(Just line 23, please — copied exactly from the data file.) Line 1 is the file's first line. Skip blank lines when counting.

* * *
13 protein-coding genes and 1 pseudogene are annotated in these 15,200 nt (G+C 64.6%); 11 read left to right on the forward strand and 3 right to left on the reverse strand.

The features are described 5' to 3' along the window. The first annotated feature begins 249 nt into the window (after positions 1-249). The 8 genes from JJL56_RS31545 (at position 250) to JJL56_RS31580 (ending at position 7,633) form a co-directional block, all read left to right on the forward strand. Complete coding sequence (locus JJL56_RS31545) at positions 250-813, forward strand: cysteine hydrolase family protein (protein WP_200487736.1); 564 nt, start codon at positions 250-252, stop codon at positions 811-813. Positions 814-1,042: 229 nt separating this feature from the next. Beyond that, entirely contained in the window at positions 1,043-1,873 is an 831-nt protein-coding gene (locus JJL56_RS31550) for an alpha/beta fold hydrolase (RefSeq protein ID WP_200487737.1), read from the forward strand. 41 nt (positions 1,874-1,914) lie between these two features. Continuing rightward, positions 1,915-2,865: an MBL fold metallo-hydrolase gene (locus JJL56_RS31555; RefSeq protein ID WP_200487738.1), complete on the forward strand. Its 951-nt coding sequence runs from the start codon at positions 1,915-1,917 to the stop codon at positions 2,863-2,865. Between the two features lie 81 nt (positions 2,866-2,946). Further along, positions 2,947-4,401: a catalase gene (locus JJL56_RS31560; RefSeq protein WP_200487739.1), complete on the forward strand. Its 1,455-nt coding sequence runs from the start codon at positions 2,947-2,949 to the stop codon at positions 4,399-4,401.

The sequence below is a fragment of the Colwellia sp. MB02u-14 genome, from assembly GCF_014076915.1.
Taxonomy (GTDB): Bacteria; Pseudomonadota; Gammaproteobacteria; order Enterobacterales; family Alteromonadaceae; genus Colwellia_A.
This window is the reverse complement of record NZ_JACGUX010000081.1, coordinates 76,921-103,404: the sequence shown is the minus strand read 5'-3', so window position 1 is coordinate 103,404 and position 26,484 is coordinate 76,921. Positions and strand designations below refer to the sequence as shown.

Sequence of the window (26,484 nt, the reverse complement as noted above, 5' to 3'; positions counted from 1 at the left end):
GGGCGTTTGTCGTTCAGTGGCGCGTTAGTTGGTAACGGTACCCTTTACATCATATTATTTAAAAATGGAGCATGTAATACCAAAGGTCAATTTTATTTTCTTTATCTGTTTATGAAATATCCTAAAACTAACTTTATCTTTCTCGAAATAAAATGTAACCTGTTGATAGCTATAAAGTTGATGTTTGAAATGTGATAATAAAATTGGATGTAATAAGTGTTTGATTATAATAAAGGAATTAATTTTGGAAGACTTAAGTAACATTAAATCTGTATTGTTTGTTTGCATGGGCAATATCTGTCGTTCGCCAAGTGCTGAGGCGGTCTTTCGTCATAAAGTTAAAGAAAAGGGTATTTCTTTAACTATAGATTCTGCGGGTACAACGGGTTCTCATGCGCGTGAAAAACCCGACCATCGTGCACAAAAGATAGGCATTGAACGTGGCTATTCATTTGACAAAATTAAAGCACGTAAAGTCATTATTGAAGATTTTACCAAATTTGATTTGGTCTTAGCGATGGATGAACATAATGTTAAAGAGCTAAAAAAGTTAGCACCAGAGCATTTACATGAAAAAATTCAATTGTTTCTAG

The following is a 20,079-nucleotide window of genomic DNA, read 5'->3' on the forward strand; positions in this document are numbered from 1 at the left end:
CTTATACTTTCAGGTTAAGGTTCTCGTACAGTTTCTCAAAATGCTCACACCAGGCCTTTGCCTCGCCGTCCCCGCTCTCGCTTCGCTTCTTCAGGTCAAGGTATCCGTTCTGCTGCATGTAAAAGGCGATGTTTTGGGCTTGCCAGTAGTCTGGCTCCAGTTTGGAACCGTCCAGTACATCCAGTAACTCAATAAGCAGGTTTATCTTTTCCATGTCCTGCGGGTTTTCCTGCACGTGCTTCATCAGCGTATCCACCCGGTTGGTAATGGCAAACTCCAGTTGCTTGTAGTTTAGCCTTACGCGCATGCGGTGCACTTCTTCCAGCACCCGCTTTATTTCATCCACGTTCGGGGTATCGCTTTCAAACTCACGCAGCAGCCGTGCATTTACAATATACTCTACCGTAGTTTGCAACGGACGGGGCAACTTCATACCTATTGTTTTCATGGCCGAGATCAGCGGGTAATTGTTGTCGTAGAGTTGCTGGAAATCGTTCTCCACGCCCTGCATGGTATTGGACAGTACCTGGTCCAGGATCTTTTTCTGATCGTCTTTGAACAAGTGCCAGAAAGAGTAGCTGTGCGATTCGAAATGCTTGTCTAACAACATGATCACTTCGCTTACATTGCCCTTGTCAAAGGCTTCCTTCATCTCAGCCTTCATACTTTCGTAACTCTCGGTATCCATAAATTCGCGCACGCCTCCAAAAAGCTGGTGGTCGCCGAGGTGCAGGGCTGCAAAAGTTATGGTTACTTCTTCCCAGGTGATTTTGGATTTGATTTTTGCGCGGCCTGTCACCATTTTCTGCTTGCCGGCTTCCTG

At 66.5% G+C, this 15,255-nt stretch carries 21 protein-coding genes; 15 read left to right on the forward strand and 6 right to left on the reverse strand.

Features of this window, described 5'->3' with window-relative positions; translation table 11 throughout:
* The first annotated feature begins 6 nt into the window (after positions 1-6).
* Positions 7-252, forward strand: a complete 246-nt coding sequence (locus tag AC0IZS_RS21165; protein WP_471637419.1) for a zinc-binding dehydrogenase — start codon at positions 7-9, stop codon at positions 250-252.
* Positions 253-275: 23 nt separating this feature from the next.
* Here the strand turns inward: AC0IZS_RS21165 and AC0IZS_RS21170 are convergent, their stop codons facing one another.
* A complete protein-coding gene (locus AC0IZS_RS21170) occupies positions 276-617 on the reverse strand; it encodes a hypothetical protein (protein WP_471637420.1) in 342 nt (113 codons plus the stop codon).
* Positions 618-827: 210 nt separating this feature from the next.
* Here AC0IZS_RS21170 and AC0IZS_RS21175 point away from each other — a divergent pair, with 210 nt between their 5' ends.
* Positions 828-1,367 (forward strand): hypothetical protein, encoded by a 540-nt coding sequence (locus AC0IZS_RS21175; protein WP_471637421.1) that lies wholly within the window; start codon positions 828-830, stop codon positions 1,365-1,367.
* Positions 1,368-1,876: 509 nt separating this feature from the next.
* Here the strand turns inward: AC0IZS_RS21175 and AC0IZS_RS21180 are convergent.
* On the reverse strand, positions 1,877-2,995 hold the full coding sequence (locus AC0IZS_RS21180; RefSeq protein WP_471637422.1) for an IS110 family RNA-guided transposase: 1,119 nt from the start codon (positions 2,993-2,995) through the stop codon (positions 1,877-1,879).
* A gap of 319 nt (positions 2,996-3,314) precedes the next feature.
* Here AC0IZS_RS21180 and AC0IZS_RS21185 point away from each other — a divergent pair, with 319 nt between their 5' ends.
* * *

* A gap of 319 nt (positions 2,996-3,314) precedes the next feature.